What’s one of the worst parts of city living? I vote for traffic clogged streets filled with smog producing old cars, loud horns blaring, and grumpy commuters. Unfortunately, this is an almost universal issue with cities around the world. Even with a greater focus on pollution and more cities investing in public transportation, it will likely be many, many years before we are able to completely give up the automobile. Another side effect of this car loving city culture – unhealthy citizens who would rather hail a cab than walk a few blocks. Wouldn’t it be nice if we could reclaim the ugliness of our roads and promote health and safety, even if just for one day?
Well, Bogota, the capital of Colombia, has already done just that. Every Sunday from 7am to 2pm major roadways throughout the city are closed to motorized traffic. Instead, the roads fill up with literally millions of bikers, joggers, and roller skaters. The event is so popular that an estimated 2 million residents (around 30% of the cities total population) come out to participate every week.
Known as Ciclovía, which translates to mean bike path, the closure of the city’s roads actually dates back to the late 1970s. Over the years it has spread to other Colombian cities and even across the continent. In the beginning only a few roads were closed but now, in Bogota alone, over 120 km of roadways are closed to traffic and opened to the public.
Residents come out to enjoy the usually good Bogota morning weather, walking, biking, or skating along. Street vendors set up small stands selling almost anything you might need and delicious street food is plentiful. You will see little kids learning to ride their first bike, couples skating along hand-in-hand, elderly woman enjoying their morning stroll, and almost every other type of person you can imagine. What you won’t see, or hear, are noisy smelly cars, trucks, or city buses.
In 2007 a Colombia congressman tried to shorten the Ciclovía, having it end at 12 instead of 2pm, due to the traffic build up that can occur on side streets as cars try and avoid the closed avenues. The proposal was protested and shut down almost immediately but the many people who see the Ciclovía as their reclaiming of the city and as a public service.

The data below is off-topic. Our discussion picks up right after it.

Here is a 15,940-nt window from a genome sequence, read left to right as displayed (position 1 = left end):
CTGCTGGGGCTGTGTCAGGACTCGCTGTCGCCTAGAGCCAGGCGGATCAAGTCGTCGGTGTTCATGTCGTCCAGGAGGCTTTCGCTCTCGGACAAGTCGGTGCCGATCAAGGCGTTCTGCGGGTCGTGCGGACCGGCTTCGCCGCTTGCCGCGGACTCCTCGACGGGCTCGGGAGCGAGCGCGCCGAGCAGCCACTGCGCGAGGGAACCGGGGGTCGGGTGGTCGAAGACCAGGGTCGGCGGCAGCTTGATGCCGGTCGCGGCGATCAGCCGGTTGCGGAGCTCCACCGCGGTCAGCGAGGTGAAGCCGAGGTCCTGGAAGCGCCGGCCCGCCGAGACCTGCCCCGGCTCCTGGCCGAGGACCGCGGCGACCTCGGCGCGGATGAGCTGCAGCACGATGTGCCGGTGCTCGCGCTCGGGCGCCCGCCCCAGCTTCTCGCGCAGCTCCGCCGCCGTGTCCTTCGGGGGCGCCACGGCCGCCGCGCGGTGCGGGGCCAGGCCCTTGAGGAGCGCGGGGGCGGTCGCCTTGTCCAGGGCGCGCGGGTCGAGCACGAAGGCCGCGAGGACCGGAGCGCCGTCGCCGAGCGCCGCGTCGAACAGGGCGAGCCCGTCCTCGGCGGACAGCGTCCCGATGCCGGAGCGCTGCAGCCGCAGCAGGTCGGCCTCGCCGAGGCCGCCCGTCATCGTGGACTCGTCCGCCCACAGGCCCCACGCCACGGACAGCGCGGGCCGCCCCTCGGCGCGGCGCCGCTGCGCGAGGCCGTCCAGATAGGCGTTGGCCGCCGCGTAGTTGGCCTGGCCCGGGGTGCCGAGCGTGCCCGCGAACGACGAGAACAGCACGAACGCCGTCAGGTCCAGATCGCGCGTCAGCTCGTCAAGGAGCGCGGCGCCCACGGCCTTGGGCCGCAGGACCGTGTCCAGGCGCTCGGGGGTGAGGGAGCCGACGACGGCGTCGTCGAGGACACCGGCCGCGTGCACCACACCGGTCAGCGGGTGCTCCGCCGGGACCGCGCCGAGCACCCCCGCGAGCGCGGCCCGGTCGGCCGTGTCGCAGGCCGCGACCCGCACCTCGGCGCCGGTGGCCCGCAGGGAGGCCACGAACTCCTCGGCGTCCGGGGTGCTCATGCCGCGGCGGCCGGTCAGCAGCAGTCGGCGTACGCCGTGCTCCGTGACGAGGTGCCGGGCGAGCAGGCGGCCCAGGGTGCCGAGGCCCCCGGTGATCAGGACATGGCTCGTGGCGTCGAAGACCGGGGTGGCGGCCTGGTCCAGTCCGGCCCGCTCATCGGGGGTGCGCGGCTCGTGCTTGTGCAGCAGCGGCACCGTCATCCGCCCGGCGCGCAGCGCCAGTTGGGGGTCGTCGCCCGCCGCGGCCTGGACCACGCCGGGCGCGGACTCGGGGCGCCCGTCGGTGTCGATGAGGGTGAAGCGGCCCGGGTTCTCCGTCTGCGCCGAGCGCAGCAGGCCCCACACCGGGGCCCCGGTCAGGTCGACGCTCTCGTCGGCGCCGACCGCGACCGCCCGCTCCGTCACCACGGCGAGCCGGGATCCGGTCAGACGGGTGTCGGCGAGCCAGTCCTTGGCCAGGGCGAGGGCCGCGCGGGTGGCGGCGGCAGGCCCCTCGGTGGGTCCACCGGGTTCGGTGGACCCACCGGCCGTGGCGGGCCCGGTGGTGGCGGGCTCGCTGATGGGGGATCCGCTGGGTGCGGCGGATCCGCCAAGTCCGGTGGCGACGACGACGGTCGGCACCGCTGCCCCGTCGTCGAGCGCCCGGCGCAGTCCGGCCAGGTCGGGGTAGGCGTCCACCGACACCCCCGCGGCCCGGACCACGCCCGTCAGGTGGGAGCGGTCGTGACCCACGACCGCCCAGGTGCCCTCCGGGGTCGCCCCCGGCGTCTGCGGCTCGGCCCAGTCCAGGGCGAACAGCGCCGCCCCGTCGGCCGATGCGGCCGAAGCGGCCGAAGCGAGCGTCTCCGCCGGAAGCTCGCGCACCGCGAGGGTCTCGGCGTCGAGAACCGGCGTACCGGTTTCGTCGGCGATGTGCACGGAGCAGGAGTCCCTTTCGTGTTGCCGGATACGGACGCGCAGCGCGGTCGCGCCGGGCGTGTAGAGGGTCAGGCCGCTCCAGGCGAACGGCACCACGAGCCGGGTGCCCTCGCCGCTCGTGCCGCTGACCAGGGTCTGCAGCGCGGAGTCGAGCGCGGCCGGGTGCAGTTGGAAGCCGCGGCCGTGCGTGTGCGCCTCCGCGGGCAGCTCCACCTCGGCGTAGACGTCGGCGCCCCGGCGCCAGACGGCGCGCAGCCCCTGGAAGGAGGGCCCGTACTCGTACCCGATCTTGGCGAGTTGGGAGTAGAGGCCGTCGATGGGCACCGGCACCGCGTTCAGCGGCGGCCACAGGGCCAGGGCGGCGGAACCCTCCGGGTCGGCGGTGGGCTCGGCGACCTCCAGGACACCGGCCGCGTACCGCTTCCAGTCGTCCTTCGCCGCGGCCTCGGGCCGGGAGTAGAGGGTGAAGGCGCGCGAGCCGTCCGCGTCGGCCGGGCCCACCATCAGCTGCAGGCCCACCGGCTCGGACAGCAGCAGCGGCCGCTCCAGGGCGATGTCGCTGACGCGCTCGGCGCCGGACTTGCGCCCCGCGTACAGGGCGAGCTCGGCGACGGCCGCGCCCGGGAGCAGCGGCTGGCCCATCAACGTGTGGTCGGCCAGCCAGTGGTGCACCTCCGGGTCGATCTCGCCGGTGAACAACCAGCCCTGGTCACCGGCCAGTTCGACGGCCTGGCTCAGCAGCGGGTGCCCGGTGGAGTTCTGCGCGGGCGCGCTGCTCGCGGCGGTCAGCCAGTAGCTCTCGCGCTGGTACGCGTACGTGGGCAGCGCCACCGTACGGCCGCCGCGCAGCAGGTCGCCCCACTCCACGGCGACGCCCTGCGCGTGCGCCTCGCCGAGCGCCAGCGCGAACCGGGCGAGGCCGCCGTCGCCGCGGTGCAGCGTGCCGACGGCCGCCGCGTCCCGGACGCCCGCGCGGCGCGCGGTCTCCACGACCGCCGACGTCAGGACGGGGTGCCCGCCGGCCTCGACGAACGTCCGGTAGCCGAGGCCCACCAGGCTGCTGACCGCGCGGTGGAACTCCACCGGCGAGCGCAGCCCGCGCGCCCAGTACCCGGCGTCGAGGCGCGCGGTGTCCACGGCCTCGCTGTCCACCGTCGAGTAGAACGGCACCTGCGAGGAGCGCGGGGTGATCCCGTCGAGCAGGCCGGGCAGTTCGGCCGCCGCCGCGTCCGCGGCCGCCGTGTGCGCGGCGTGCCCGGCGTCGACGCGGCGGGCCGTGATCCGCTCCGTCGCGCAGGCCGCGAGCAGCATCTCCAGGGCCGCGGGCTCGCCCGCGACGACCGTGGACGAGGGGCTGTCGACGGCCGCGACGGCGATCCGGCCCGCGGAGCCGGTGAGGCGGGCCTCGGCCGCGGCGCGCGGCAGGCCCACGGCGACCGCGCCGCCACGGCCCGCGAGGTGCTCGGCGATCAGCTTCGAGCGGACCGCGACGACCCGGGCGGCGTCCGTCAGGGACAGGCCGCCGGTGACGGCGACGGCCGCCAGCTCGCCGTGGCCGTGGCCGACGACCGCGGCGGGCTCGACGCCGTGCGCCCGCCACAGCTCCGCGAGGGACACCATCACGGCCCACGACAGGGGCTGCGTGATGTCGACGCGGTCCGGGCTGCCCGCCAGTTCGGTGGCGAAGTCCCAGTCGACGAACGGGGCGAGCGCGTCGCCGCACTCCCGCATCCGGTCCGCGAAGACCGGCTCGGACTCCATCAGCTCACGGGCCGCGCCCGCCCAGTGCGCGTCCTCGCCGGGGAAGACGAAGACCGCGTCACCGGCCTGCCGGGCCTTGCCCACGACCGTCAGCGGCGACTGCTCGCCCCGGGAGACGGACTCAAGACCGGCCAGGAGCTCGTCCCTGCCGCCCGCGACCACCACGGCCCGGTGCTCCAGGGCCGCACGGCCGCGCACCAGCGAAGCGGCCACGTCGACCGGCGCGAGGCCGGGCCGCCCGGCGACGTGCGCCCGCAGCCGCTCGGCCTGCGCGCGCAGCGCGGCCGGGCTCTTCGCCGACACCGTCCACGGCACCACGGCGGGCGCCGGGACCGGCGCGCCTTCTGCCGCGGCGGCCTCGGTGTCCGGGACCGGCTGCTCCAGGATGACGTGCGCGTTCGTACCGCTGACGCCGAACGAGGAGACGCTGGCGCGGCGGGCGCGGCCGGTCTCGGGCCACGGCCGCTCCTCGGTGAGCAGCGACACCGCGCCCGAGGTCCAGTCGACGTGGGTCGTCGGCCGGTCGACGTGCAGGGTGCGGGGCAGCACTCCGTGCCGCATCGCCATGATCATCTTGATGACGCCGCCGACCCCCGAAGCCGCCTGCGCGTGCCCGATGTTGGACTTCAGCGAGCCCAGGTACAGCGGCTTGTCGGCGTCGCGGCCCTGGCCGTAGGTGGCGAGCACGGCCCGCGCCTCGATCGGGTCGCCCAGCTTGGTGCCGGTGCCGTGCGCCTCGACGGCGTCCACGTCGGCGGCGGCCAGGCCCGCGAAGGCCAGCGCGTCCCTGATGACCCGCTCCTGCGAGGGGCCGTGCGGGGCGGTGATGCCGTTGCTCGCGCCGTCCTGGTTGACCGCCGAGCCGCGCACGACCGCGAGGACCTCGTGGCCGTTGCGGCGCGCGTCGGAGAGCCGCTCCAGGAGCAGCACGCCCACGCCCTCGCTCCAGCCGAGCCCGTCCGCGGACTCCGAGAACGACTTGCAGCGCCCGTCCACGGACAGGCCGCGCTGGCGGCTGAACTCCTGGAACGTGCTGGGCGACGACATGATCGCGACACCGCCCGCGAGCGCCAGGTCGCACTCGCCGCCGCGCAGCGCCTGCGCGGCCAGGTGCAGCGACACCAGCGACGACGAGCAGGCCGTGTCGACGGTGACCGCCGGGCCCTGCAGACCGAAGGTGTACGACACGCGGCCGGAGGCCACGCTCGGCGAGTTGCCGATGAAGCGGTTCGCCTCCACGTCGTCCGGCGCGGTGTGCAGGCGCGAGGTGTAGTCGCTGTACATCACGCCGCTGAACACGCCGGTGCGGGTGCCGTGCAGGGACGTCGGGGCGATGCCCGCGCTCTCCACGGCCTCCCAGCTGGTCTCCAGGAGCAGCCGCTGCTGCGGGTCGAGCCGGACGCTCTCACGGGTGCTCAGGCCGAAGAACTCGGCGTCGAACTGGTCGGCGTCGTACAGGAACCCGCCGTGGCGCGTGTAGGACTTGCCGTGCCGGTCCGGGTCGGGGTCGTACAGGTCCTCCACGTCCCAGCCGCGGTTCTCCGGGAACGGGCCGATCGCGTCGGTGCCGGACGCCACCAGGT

This is far more than a stroll through the city’s streets. A number of other activities also occur during the Sunday Ciclovía. Yoga and fitness instructors are known to set up free sidewalk lessons while stages are set up in local parks off the avenues with live local bands and theater groups performing. Unicycles, jugglers, fire twirlers, and other street performers also seem to pop up every few blocks.
If you are in Bogota on a Sunday, forget the sightseeing and save yourself the headache of sitting in side street traffic. Ask your hostel if they rent out bikes or skates; if not, head down anyways for a nice stroll and a great opportunity to see Bogota’s local lifestyle.
Couple Travel Tips
- The Ciclovía is usually very safe, with lots of people and plenty of police officers. That being said, watch your stuff, especially as bikers and skaters go zooming by you. Bags have been known to be swiped.
- After walking or biking your way through the city, stop by the second most popular Sunday activity – one of the city’s many flea markets. The best markets are usually the Usaquen Flea Market and the Mercado de Pulgas San Alejo.
- Catch Bogota on a cold, rainy Sunday? Don’t feel bad about cutting your walk short and head into a local cafe to warm up with typical Colombian hot chocolate served with cheese… yep, cheese!